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Category Archives: yoga teacher training
By: Heather Hope
The teacher of a yoga class is responsible for more than just taking their students through the poses – they set the tone and feeling for that class. So let’s get to better know one teacher through our interview with Jodi Fischtein one of our Life On The Mat course teachers.
Jodi is a mixed-lineage yoga teacher who loves aspects of Ashtanga, Prana Flow Vinyasa and Yin yoga. In 2005, Jodi moved from Long Island to Toronto and has been sharing her yoga practice in Toronto since 2008. Jodi’s training includes prenatal yoga and Thai Massage. She is currently immersed in Dr. Jon-Kabat Zinn’s Mindfulness Based Stress Reduction (MBSR) at the University of Toronto. Jodi lives in Toronto with her husband and four children.
Jodi was a bit hesitant to try yoga when she began attending sessions in New York in 1999: “I resisted the practice initially as I didn’t want to be still. So I behaved in a silly manner, yet I attended those sessions. Eventually I was subdued by the asana, noting the strength and flexibility I felt. Initially it was purely physical. Years later I began to draw my attention inward, to the subtle body.” When asked what advice she would give her younger self, Jodi responded, “Relax. Speak less. Listen deeply”.
“Anxiety is extremely contagious. But so is calm.”
I have spent my professional life working with children as both an elementary school teacher and now as a yoga teacher and yoga therapist. I am constantly amazed at how much my ability to be connected to my practice, to be present and grounded, impacts my time with kids. These days, when I teach parents and teachers about sharing yoga and mindfulness with children, the heart of my message is simple but profound: Connection is what makes all the difference.
My observation is that yoga and mindfulness go hand in hand with connection. When we become more mindful, we connect deeply with ourselves and develop a capacity to connect more genuinely with others. Likewise, when we consciously foster connection with ourselves and with others, we naturally slow down and become more present.
This idea of connection is worthy of deep exploration. It seems ironic that we are living in the most connected world in history, and yet symptoms of disconnection are all around us: loneliness, sadness, anxiety, anger, frustration. According to ancient teachings, disconnection is at the root of suffering. To move out of suffering we must develop present moment awareness and a capacity to attune to ourselves and to attune to others. Attunement has been defined in the following way:
I was a slightly overwhelmed mama of four, running a summer camp with my husband and struggling to find any sense of balance and connection with myself. I was finding some peace, adventure and strength on my mat at Spynga. So when the dates for the spring intensive Yoga Teacher Training were released, I had to find a way. It was no small feat to manage a 225-hour commitment, but thankfully I was supported by my husband (who managed our family and business not to mention made my lunches complete with love notes of encouragement), my family, and the community at Spynga that had so quickly become a second home. The program itself was a hands-on experience, rich in content with brilliant teachers. But it was so much more than that…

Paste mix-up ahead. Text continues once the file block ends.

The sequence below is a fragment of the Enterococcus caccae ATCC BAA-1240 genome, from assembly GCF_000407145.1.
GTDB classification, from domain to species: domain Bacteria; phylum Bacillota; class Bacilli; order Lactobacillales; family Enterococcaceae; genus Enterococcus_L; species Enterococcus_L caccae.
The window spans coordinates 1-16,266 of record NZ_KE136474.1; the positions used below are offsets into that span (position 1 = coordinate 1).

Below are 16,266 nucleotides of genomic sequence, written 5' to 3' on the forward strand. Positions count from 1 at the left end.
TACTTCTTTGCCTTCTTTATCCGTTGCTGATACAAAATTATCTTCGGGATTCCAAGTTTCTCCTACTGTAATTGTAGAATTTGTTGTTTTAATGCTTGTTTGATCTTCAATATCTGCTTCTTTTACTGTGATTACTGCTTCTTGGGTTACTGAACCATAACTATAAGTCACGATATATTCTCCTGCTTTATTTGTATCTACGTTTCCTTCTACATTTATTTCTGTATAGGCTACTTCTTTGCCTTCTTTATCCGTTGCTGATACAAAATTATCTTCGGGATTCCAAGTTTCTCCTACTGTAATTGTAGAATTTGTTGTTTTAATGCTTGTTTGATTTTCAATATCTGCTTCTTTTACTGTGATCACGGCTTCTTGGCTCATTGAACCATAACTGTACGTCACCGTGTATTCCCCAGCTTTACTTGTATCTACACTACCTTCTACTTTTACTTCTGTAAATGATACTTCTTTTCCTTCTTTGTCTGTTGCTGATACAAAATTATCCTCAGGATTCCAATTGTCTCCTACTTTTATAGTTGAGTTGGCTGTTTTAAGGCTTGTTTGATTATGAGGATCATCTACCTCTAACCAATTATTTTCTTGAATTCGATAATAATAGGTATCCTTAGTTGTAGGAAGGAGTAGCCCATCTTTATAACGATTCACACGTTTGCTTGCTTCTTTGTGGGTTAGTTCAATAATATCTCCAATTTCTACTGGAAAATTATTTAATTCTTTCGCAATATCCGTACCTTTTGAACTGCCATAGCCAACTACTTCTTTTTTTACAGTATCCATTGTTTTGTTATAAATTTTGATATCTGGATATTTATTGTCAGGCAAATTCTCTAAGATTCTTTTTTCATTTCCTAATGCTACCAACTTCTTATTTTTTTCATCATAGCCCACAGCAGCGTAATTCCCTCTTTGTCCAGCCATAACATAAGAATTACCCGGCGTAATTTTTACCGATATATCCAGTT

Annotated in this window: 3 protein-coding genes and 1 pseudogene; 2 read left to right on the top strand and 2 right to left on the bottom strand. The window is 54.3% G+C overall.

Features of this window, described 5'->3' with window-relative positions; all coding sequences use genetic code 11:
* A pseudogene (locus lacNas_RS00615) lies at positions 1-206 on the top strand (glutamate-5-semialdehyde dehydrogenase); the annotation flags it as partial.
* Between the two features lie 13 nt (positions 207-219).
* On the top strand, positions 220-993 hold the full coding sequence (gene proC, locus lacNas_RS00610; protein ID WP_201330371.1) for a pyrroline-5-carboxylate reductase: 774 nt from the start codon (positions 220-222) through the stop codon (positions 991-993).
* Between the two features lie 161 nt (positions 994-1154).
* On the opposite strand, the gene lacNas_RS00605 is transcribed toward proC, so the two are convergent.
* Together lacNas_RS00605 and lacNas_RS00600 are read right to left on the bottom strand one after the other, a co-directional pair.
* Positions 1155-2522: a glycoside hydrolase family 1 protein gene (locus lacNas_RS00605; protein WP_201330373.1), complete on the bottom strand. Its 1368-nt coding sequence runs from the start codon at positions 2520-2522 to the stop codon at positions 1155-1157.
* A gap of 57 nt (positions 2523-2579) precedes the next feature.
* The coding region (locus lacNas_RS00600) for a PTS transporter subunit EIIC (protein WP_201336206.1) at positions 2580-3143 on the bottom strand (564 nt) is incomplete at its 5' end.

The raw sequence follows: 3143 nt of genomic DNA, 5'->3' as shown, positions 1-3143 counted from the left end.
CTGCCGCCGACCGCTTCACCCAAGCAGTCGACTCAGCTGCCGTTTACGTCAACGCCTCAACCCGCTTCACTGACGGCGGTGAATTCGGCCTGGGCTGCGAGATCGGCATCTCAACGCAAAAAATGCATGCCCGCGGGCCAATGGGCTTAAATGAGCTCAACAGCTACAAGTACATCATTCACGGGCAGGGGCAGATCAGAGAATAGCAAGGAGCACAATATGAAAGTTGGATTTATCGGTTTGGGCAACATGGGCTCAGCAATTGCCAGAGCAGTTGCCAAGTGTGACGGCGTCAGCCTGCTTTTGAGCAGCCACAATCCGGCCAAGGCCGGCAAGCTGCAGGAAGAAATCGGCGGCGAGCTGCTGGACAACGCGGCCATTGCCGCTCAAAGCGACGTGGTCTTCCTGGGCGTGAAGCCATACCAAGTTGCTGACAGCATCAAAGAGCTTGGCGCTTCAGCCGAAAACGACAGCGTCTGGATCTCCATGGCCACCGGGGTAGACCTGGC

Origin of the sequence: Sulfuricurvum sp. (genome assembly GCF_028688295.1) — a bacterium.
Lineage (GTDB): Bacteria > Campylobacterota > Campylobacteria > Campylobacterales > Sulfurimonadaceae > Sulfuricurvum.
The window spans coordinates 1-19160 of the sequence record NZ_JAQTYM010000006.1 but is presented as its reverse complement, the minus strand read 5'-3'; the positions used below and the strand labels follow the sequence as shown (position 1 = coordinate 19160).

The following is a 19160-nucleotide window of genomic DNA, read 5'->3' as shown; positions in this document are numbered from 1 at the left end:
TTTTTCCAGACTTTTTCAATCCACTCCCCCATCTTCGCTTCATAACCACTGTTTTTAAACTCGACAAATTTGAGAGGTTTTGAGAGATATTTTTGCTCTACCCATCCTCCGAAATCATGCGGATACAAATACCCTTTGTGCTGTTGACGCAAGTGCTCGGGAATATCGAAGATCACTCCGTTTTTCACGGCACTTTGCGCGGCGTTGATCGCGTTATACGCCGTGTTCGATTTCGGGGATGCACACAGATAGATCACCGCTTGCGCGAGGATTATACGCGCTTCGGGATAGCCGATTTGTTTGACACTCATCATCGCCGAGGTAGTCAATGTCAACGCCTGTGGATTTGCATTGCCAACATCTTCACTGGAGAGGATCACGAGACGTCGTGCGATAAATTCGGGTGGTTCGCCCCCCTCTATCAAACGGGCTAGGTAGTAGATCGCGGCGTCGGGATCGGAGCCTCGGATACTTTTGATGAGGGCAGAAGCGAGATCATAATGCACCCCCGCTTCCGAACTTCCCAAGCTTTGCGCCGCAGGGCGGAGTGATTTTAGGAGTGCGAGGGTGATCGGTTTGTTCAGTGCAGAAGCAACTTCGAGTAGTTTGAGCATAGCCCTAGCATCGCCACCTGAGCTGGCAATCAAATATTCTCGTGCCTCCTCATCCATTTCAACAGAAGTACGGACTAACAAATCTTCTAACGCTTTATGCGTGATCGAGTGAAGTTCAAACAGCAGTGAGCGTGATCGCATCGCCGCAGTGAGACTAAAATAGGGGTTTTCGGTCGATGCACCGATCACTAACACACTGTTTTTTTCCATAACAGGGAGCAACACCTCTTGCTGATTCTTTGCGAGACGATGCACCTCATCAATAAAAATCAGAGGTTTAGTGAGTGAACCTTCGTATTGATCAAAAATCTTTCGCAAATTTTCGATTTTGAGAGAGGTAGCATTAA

by, Charlene Yeh
Teaching Restorative Yoga is one of the most important gifts that we can give our students and ourselves. Slowing down and resting are acultural for our society, so encouraging others to rest and relax requires a deep personal commitment to exploring one’s own quiet practice. How can we hold space and create a safe environment in which others can let go, forget their worries, and rest deeply? Because being active and dynamic are usually deemed more important than quiet and passive states, as restorative yoga teachers, we must have our own inner experiences to share.
Convincing students that they need more rest and not another workout, requires a belief that there is much benefit to be gained through the restorative practice. Through balancing the nervous system, we regulate hormonal levels, decrease cortisol levels, gain better sleep and a clearer mind. The practice also helps to release tense muscles, relieve achy joints, and train the mind in transitioning from stress to calm.
Ok…We are up to 12 reasons. Ever left a juicy yoga class and thought, hmmm… I wish I could teach like that? Ever had an inkling to inspire and move people back to themselves through breath and a spirited flow called yoga? Here’s your chance!
1. You love yoga so much you want to share the love with others!
2. An opportunity to study and learn about anatomy (in a fun way of course!), yogic philosophy, meditation, breathing techniques that calm and energize, and how to get in that very twisty pretzel pose that eludes you. See curriculum here!
3. Learn about yourself and take a trip on a remarkable transformational personal journey
4. Immerse yourself in a community of like minded people who can sit and talk about the minutia of posture alignment all day!
5. Discover the impact of teaching, inspiring, and touching people’s lives daily and what that does to your soul and the soul of others.
6. Work with a fantastically experienced faculty!
7. Free Yoga for 5 months (it’s included!)
8. Learn how to make a passion of yours a real live business and you are the BOSSS.. .yogi-like of course!